# How does curved spacetime affect gravitational waves?

How differently will a LIGO detector detect a gravitational wave which came directly to it with a detector which happened to have a black hole between it and the source?

Gravitational waves will scatter off strong gravitational fields. You'd expect that just from the equivalence principle, as Lawrence Crowell states. It's basically like light lensing. You can also have more sophisticated estimates of how much.

The arxiv article from 2008 calculates scattering, absorption and reflection of gravitational waves from black holes, specifically Kerr black holes, and finds interesting relationships between the polarizations and helicities of the gravitational waves, and the black hole rotation and orientations. See https://arxiv.org/abs/0801.3805. It calculates rather exact results. The scattering cross sections and absorption and reflex ion coefficients are calculated. The main dependence, besides the polarization, helicities and relations to the black hole rotation axis and sense, is with respect to the horizon radius over the wave wavelength, and the ratio of angular momentum to mass (I.e., the normalized angular momentum with max of 1). In 2008 gravitational waves had not been directly detected yet, but they did speculate at the end, just a bit, on possible observational consequences, but with no specific gravitational strain numbers plugged into their equations.

It is true that gravitational waves do not interact much with matter directly, but they will be affected, and with larger interferometers we might see some effects. Still, gravitational wave astronomy is probably counting more on what can be observed from detections of objects that can produce a large amount of gravitational radiation, black holes and neutron stars, supermassive black holes accreting matter or compact massive objects, cosmological grav waves, from exploding and collapsing supernova, and others. It is a burgeoning field. The wiki article summarizes many of what they will be looking for. See https://en.m.wikipedia.org/wiki/Gravitational-wave_astronomy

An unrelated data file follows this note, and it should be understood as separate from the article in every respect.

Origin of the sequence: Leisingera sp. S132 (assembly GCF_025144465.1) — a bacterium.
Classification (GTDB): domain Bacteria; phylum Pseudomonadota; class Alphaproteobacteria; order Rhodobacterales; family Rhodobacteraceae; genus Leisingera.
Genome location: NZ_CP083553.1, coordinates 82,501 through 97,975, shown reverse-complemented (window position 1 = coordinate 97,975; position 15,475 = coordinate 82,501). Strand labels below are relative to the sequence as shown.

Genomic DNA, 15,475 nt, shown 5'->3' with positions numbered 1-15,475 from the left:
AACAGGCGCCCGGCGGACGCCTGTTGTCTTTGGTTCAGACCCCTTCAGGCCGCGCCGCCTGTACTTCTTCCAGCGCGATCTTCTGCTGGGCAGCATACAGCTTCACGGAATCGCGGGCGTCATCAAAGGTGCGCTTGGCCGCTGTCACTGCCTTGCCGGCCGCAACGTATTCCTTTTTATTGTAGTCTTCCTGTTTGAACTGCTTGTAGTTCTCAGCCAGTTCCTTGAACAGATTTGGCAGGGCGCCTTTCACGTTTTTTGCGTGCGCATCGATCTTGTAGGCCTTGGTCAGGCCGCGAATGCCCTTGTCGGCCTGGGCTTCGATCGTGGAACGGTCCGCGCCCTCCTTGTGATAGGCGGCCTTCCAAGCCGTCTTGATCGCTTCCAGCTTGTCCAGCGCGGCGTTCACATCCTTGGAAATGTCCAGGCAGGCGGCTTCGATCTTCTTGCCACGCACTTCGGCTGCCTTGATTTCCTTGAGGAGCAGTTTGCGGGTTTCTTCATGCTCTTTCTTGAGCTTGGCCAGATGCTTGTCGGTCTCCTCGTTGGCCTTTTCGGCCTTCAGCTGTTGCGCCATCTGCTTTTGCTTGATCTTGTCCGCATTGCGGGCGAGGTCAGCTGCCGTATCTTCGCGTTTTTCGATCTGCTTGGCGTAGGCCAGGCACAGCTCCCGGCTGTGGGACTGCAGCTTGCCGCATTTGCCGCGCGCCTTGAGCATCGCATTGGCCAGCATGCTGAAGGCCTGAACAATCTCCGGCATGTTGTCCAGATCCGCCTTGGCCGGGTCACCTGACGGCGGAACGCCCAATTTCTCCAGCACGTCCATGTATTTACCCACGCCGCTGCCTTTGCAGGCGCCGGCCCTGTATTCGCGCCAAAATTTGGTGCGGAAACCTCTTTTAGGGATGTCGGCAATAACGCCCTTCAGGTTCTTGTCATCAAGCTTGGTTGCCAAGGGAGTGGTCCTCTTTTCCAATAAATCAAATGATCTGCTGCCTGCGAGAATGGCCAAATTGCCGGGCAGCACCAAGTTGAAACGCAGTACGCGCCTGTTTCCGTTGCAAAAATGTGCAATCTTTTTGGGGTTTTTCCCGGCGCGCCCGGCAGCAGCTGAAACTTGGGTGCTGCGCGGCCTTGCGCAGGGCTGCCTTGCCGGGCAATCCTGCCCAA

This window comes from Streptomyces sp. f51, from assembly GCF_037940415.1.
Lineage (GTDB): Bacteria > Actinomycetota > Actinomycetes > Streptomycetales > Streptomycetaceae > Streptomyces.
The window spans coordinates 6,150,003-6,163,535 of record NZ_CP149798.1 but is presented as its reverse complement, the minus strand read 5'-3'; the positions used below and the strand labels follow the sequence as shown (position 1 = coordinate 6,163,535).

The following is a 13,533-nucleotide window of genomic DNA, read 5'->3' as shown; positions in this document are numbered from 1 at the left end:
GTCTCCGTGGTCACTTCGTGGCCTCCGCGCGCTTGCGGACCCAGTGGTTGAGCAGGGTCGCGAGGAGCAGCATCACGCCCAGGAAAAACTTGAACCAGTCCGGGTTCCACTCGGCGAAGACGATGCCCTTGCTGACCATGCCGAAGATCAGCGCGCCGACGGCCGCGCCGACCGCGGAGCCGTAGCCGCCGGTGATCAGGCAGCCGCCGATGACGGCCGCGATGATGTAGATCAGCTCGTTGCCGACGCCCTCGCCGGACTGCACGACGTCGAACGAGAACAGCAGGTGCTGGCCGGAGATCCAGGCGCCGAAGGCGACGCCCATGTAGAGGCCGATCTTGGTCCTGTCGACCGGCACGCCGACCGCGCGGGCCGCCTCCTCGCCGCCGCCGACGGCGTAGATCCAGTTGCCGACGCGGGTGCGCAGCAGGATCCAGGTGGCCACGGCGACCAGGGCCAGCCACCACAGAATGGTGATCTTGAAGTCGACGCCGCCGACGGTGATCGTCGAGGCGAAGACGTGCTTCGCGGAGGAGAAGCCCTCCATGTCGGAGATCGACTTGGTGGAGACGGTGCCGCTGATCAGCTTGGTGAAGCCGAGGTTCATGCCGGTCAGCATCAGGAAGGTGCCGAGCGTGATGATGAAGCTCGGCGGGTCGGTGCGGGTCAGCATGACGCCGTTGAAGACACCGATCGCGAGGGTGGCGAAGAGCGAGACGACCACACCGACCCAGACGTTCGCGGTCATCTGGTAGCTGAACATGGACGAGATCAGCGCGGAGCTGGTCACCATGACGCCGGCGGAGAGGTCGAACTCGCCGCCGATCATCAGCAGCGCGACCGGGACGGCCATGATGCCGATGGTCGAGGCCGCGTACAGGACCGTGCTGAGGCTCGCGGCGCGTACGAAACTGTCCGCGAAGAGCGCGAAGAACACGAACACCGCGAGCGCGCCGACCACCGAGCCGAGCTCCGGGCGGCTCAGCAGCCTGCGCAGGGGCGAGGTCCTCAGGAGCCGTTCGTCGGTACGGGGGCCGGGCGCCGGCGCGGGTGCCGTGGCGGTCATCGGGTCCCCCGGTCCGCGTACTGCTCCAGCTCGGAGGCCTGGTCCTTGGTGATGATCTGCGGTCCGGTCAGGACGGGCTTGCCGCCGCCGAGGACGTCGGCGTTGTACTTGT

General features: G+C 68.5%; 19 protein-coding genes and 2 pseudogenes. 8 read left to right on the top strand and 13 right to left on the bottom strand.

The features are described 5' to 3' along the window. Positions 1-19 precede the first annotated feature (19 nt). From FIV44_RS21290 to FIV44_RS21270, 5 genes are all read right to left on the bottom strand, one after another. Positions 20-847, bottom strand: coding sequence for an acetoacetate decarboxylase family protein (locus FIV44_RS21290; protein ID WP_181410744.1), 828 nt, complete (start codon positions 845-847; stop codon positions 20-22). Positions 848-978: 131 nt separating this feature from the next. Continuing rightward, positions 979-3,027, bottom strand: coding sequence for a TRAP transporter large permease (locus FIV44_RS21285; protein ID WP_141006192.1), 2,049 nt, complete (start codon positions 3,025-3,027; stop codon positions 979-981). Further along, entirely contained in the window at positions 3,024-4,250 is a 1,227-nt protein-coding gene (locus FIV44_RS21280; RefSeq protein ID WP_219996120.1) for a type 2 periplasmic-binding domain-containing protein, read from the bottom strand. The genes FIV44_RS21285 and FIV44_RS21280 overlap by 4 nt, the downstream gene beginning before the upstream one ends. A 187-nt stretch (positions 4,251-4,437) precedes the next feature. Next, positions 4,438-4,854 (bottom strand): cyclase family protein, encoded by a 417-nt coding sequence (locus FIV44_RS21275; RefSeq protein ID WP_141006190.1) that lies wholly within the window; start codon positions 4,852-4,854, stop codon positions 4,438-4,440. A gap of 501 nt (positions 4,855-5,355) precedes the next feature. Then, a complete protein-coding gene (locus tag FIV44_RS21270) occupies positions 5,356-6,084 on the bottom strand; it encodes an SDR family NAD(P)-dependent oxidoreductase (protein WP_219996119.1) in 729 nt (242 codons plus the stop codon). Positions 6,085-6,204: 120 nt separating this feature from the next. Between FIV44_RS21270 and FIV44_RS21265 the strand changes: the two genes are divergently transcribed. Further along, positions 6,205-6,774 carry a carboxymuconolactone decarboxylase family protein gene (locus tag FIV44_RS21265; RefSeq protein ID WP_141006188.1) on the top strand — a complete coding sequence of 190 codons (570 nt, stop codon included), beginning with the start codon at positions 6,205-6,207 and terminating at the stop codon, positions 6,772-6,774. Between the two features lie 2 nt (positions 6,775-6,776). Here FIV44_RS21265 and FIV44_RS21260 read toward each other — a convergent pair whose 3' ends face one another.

A weak gravitational wave with $\square \hat h_{++}~=~0$ and $\square \hat h_{\times\times}~=~0$ is similar to an electromagnetic wave. We could think of the weak graviton as a sort of "diphoton," so the gravitational wave is similar to an electromagnetic wave with two polarization directions. It is also much more weakly interacting.

The gravitational wave is then a massless wave with a certain mass-energy content and thus will behave in a stationary gravity field as would any other massless field or wave. This is assured by the Einstein equivalence principle(s). This would then mean a gravitational wave would be lensed around a stationary gravity field, such as a black hole or an elliptical galaxy.

It would require more than three LIGO style detectors to measure this. With only three this would not show up. It is possible this could be measured if the source of a gravitational wave is associated with a distant galaxy or quasar in a gravitational lens observed optically.

I hope you get a proper answer from an expert, but just in case you don't, I don't think a black hole would have much effect on gravitational waves.

I say this because I asked a similar question previously and I think it was made clear to me regarding the small amount of scattering involved.

Due to the weakness of the coupling of gravity to matter, gravitational waves experience very little absorption or scattering, even as they travel over astronomical distances. In particular, gravitational waves are expected to be unaffected by the opacity of the very early universe before space became "transparent"; observations based upon light, radio waves, and other electromagnetic radiation further back into time is limited or unavailable. Therefore, gravitational waves are expected to have the potential to open a new means of observation to the very early universe.

In principle they can undergo scattering off of massive objects just like electro-magnetic waves scatter off of charged particles.  Unfortunately, the effect is very, very, very weak.     It is difficult enough just to see two black holes collide and merge.   Any fine details such as scattering are undetectable with current, and probably future detectors.

• No.....look at the strain figures on the left hand vertical axis of the graphs above, a figure of $10^{-21}$ is extremely weak, we had to wait until 2 black holes merged even to give us that tiny amount of distortion. Google the penrose process, that is one way of extracting energy directly from the black hole. – user108787 Aug 30 '16 at 22:23